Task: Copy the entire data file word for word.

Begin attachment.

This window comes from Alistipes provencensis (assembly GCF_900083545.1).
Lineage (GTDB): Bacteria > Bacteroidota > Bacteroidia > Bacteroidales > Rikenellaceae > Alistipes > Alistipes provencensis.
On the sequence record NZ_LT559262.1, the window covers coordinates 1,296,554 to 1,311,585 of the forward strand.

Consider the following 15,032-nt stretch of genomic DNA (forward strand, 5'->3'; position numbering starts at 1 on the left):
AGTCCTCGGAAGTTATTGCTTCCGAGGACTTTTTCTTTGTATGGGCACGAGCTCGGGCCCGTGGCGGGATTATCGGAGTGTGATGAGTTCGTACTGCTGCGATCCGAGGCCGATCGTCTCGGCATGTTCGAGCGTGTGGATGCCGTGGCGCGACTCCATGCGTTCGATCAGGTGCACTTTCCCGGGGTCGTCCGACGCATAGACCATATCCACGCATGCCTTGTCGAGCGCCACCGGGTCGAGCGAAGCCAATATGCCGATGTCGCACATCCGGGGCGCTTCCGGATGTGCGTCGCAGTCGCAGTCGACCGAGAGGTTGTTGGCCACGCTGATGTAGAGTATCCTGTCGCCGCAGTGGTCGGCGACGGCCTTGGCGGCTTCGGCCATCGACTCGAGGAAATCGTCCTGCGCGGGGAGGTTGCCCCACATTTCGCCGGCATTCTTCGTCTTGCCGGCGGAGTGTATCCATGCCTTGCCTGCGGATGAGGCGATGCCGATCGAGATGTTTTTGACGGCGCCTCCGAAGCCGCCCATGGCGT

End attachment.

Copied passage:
This window comes from Alistipes provencensis (assembly GCF_900083545.1).
Lineage (GTDB): Bacteria > Bacteroidota > Bacteroidia > Bacteroidales > Rikenellaceae > Alistipes > Alistipes provencensis.
On the sequence record NZ_LT559262.1, the window covers coordinates 1,296,554 to 1,311,585 of the forward strand.

Consider the following 15,032-nt stretch of genomic DNA (forward strand, 5'->3'; position numbering starts at 1 on the left):
AGTCCTCGGAAGTTATTGCTTCCGAGGACTTTTTCTTTGTATGGGCACGAGCTCGGGCCCGTGGCGGGATTATCGGAGTGTGATGAGTTCGTACTGCTGCGATCCGAGGCCGATCGTCTCGGCATGTTCGAGCGTGTGGATGCCGTGGCGCGACTCCATGCGTTCGATCAGGTGCACTTTCCCGGGGTCGTCCGACGCATAGACCATATCCACGCATGCCTTGTCGAGCGCCACCGGGTCGAGCGAAGCCAATATGCCGATGTCGCACATCCGGGGCGCTTCCGGATGTGCGTCGCAGTCGCAGTCGACCGAGAGGTTGTTGGCCACGCTGATGTAGAGTATCCTGTCGCCGCAGTGGTCGGCGACGGCCTTGGCGGCTTCGGCCATCGACTCGAGGAAATCGTCCTGCGCGGGGAGGTTGCCCCACATTTCGCCGGCATTCTTCGTCTTGCCGGCGGAGTGTATCCATGCCTTGCCTGCGGATGAGGCGATGCCGATCGAGATGTTTTTGACGGCGCCTCCGAAGCCGCCCATGGCGT